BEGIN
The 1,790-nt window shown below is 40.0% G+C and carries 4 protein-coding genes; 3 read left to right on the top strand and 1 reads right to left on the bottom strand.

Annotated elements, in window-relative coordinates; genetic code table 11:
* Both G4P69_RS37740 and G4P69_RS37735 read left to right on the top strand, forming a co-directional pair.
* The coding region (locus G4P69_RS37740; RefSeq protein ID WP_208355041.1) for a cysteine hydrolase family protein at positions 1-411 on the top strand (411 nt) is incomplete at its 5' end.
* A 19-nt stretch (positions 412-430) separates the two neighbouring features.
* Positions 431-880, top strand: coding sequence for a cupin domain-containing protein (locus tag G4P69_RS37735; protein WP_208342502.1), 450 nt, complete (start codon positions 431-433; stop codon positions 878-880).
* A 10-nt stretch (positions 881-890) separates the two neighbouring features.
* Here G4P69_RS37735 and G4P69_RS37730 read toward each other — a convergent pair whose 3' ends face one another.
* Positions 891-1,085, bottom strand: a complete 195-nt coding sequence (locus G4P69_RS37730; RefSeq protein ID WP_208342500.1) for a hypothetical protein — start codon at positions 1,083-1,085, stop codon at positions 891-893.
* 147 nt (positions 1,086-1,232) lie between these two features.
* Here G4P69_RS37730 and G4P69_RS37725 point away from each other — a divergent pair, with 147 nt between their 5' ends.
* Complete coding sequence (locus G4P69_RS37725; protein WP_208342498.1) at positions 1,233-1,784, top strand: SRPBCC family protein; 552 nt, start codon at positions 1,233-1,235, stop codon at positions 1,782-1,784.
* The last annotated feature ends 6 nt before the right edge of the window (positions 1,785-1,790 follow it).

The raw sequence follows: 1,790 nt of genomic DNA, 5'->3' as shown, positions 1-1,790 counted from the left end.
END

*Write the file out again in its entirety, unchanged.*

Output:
The 1,790-nt window shown below is 40.0% G+C and carries 4 protein-coding genes; 3 read left to right on the top strand and 1 reads right to left on the bottom strand.

Annotated elements, in window-relative coordinates; genetic code table 11:
* Both G4P69_RS37740 and G4P69_RS37735 read left to right on the top strand, forming a co-directional pair.
* The coding region (locus G4P69_RS37740; RefSeq protein ID WP_208355041.1) for a cysteine hydrolase family protein at positions 1-411 on the top strand (411 nt) is incomplete at its 5' end.
* A 19-nt stretch (positions 412-430) separates the two neighbouring features.
* Positions 431-880, top strand: coding sequence for a cupin domain-containing protein (locus tag G4P69_RS37735; protein WP_208342502.1), 450 nt, complete (start codon positions 431-433; stop codon positions 878-880).
* A 10-nt stretch (positions 881-890) separates the two neighbouring features.
* Here G4P69_RS37735 and G4P69_RS37730 read toward each other — a convergent pair whose 3' ends face one another.
* Positions 891-1,085, bottom strand: a complete 195-nt coding sequence (locus G4P69_RS37730; RefSeq protein ID WP_208342500.1) for a hypothetical protein — start codon at positions 1,083-1,085, stop codon at positions 891-893.
* 147 nt (positions 1,086-1,232) lie between these two features.
* Here G4P69_RS37730 and G4P69_RS37725 point away from each other — a divergent pair, with 147 nt between their 5' ends.
* Complete coding sequence (locus G4P69_RS37725; protein WP_208342498.1) at positions 1,233-1,784, top strand: SRPBCC family protein; 552 nt, start codon at positions 1,233-1,235, stop codon at positions 1,782-1,784.
* The last annotated feature ends 6 nt before the right edge of the window (positions 1,785-1,790 follow it).

The raw sequence follows: 1,790 nt of genomic DNA, 5'->3' as shown, positions 1-1,790 counted from the left end.